On this particular play though, Ladner settles in behind Fletcher as the ball snaps and reads Alex's block. Ladner is coached to go opposite of Fletcher - if Fletch takes his man outside, Ladner will cut inside of the block and run full speed ahead to "lead block" on the strongside linebacker who, after holding his ground or dropping slightly due to the pass action he is seeing from the quarterback, comes up to fill and meet Ladner in the hole and to shed the block.. As it happened on this occasion, the Ducks appeared to be in either a line stunt or the defensive tackle took an outside rush - but either way, the defensive tackle, who was lined up outside "Fletch" to begin with, takes a wide outside charge and thus opens up a huge lane for Ladner (and Kimble) to run through - seemingly until - Oregon's weakside linebacker steps up to fill that gap. This is the proverbial moment of truth for Kimble because Ladner has now done his job by engaging the strongside linebacker, doing a nice job of getting his pads down and driving his man out of the hole - so if Kimble makes the correct cut, he's through the second level and on to the safeties. If not, he fights through traffic on the right side directly behind Ladner and settles for a nice six- to eight-yard effort. Well, on this play he demonstrated excellent vision, made an instinctive decision and with his sharp 45 degree angle cut to his left, he not only choose the correct lane, but also set up guard Mikal Brewer and center Tim Mattran's double team seal block on the nose guard and backside linebacker. As soon as the weakside linebacker stepped into the gap, Brewer turned to his right and sealed the lane for Anthony to explode through as he continued his brief journey. Via cause and effect, the backside cut sprang the run - Brewer saw that linebacker disappear and was able to turn his shoulders to create a six hundred pound wall with Mattran and in the process seal the gap because Kimble made such a decisive cut. You could almost say that Kimble made Brewer's block for him in this case.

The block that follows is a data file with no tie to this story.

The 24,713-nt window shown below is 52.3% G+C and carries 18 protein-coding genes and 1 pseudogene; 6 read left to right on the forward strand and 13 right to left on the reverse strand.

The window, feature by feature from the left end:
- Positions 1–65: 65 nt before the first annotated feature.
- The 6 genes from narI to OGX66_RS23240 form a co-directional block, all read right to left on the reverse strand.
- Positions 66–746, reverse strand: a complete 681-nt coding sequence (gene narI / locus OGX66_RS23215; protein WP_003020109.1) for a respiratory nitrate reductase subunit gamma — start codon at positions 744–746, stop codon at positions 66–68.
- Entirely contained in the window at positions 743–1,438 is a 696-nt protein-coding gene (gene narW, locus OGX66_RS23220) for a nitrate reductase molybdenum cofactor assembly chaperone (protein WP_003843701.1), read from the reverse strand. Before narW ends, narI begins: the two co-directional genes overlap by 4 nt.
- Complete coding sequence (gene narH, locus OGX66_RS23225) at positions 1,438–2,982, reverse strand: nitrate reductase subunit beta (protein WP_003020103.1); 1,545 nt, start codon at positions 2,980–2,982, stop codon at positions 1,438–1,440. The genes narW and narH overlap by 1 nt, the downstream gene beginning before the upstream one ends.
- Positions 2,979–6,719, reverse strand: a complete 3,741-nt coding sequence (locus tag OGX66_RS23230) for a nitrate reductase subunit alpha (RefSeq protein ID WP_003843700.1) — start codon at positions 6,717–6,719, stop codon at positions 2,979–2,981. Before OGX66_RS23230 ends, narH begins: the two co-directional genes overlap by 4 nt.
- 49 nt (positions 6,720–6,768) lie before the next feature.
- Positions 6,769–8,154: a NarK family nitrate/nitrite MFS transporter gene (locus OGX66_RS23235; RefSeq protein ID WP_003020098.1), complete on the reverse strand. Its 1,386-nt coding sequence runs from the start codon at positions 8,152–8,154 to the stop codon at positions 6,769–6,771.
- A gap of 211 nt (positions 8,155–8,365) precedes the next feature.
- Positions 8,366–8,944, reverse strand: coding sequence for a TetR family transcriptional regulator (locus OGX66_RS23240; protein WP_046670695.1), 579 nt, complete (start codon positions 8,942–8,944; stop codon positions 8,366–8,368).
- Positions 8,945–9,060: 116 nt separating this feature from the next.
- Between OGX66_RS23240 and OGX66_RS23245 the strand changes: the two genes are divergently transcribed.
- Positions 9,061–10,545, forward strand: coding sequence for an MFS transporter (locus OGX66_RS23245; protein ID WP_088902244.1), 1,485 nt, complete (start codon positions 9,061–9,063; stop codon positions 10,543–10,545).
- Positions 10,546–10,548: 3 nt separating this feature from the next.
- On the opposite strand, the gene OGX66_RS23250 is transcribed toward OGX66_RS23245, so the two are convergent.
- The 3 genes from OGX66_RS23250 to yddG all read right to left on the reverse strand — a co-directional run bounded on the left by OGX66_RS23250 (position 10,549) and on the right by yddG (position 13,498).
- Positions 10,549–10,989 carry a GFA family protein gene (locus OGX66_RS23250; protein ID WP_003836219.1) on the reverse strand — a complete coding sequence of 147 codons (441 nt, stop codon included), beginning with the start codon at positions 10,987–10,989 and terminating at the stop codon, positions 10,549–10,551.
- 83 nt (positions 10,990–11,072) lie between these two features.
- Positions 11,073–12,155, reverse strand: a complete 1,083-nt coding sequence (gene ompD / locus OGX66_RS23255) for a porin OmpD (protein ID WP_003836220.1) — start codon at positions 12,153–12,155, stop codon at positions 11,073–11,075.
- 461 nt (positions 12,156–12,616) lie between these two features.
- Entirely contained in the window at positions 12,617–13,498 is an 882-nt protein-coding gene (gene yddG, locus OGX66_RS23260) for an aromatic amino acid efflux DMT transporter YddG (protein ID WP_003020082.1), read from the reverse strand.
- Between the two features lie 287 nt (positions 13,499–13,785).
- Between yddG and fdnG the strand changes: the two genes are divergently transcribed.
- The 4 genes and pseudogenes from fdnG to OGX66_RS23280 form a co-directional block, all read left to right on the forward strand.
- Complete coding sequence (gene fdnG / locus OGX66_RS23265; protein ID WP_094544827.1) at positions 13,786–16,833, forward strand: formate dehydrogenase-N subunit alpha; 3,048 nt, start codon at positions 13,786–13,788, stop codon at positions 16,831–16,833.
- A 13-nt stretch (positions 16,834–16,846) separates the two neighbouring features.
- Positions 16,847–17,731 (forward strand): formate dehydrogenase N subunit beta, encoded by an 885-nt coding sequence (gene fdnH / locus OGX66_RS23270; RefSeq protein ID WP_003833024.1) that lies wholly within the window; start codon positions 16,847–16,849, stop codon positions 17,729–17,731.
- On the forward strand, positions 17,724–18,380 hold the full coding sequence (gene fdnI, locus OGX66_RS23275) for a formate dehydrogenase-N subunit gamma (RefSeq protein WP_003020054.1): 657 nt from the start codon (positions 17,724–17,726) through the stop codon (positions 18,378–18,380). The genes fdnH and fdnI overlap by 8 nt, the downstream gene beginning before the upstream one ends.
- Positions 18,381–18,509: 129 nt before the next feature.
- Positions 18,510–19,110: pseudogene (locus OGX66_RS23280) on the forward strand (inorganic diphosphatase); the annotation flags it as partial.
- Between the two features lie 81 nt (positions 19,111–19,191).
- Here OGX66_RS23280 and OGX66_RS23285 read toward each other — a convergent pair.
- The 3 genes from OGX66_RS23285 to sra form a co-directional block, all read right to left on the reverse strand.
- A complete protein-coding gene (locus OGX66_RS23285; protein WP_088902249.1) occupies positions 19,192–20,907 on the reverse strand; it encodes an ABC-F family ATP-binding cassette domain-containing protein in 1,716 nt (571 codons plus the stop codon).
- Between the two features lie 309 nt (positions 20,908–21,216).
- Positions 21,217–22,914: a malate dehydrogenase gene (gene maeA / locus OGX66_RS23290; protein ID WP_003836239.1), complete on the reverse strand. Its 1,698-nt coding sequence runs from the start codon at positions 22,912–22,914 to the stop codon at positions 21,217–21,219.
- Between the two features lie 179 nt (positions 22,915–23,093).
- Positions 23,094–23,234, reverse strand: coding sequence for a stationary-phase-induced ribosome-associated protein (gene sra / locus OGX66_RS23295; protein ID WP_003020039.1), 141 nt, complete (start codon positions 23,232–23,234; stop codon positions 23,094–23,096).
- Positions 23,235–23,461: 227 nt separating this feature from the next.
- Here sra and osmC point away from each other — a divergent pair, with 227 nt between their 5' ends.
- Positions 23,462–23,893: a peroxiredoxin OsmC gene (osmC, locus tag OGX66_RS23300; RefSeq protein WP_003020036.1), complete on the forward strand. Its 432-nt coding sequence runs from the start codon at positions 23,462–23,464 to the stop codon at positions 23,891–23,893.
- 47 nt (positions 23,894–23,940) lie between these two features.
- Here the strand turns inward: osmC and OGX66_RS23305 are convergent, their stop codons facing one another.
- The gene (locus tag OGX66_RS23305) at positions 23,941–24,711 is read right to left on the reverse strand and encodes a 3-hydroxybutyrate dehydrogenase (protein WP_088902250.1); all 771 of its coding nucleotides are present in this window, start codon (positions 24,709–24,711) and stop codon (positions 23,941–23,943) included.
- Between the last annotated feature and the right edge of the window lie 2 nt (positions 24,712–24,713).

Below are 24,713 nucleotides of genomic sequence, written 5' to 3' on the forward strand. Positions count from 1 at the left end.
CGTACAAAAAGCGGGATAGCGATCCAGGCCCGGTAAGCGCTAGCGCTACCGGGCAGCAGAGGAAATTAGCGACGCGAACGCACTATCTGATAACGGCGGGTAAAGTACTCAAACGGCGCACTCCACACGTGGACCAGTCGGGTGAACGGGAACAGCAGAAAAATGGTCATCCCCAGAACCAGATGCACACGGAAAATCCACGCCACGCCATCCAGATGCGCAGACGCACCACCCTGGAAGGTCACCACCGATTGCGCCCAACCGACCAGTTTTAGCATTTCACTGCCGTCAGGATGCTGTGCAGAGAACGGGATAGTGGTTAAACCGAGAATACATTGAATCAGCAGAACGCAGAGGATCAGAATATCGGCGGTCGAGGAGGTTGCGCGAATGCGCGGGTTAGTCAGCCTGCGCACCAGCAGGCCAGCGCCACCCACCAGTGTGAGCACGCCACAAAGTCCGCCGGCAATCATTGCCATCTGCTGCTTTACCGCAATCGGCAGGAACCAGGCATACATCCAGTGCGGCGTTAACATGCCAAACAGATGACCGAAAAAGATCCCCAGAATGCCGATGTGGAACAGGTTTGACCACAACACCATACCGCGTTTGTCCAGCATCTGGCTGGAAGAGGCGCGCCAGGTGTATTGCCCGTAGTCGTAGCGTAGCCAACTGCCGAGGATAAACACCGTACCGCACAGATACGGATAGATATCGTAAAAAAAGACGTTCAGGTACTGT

One other quick note to make before we move on to the safeties and the importance of downfield blocking on touchdown runs. Part of the reason this draw play was so successful is that both Cardinal tackles, Muth and Marinelli were able to set back and "show" pass, drawing the defensive ends up the field. This makes their jobs much, much easier, and against even fronts (with four down lineman), it creates a natural crease to run through between guard and tackle on both sides - provided the tackle "sells" the defensive end that he is really setting up for a pass block. Once our tackle brings the defensive end up the field, the end will recognize the play and attempt to "cross the face" of our blocker and get back into the play, and the offensive tackle then counters by "clubbing" or striking the defender with his inside arm to prevent that from happening. This lead draw concept against even fronts is one of my personal favorites in the run game. Again, the benefits are tremendous. By showing pass, you relieve the pressure off of both your tackles by giving wide rushing defensive ends a false key - you use the defender's speed against them and you can allow them to penetrate without hurting the play. Secondly, the two guards and center have easy reads - they set "tough" as to simulate a three-step pass and then sort out the trio consisting of the weakside linebacker and the two defensive tackles. Typically there's a double team inside - as there was in this instance with Mattran and Brewer doubling the nose tackle or "1" technique and the weakside linebacker. Their job was made easier because when the linebacker stepped up to fill inside - Kimble's vision and quick decision essentially washed two men into the same gap, opening up a backside hole that when I froze it on the DVD, was approximately ten feet wide. Holes this size are much more difficult to find on zone blocking plays because the linemen and tight ends have to move people off the ball and avoid penetration at all costs.